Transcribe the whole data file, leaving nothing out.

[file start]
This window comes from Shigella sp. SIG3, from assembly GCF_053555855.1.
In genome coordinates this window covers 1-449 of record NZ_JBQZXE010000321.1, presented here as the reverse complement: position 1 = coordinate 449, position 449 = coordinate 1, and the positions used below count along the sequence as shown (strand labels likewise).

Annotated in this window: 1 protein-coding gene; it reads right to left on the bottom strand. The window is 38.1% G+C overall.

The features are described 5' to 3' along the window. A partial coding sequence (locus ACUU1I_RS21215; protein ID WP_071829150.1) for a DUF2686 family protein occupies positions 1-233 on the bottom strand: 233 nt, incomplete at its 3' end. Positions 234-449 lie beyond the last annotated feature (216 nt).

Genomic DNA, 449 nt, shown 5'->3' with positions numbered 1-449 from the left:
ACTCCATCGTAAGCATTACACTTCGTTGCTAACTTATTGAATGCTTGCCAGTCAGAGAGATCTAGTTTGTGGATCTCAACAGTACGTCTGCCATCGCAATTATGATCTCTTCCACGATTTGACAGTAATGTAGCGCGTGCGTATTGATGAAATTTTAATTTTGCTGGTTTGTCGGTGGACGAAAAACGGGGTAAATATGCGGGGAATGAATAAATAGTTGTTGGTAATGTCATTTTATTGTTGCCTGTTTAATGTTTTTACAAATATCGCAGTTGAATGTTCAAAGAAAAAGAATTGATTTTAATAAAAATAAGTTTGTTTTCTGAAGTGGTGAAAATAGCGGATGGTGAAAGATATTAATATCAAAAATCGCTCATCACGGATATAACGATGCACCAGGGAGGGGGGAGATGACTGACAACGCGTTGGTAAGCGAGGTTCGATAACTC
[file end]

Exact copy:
This window comes from Shigella sp. SIG3, from assembly GCF_053555855.1.
In genome coordinates this window covers 1-449 of record NZ_JBQZXE010000321.1, presented here as the reverse complement: position 1 = coordinate 449, position 449 = coordinate 1, and the positions used below count along the sequence as shown (strand labels likewise).

Annotated in this window: 1 protein-coding gene; it reads right to left on the bottom strand. The window is 38.1% G+C overall.

The features are described 5' to 3' along the window. A partial coding sequence (locus ACUU1I_RS21215; protein ID WP_071829150.1) for a DUF2686 family protein occupies positions 1-233 on the bottom strand: 233 nt, incomplete at its 3' end. Positions 234-449 lie beyond the last annotated feature (216 nt).

Genomic DNA, 449 nt, shown 5'->3' with positions numbered 1-449 from the left:
ACTCCATCGTAAGCATTACACTTCGTTGCTAACTTATTGAATGCTTGCCAGTCAGAGAGATCTAGTTTGTGGATCTCAACAGTACGTCTGCCATCGCAATTATGATCTCTTCCACGATTTGACAGTAATGTAGCGCGTGCGTATTGATGAAATTTTAATTTTGCTGGTTTGTCGGTGGACGAAAAACGGGGTAAATATGCGGGGAATGAATAAATAGTTGTTGGTAATGTCATTTTATTGTTGCCTGTTTAATGTTTTTACAAATATCGCAGTTGAATGTTCAAAGAAAAAGAATTGATTTTAATAAAAATAAGTTTGTTTTCTGAAGTGGTGAAAATAGCGGATGGTGAAAGATATTAATATCAAAAATCGCTCATCACGGATATAACGATGCACCAGGGAGGGGGGAGATGACTGACAACGCGTTGGTAAGCGAGGTTCGATAACTC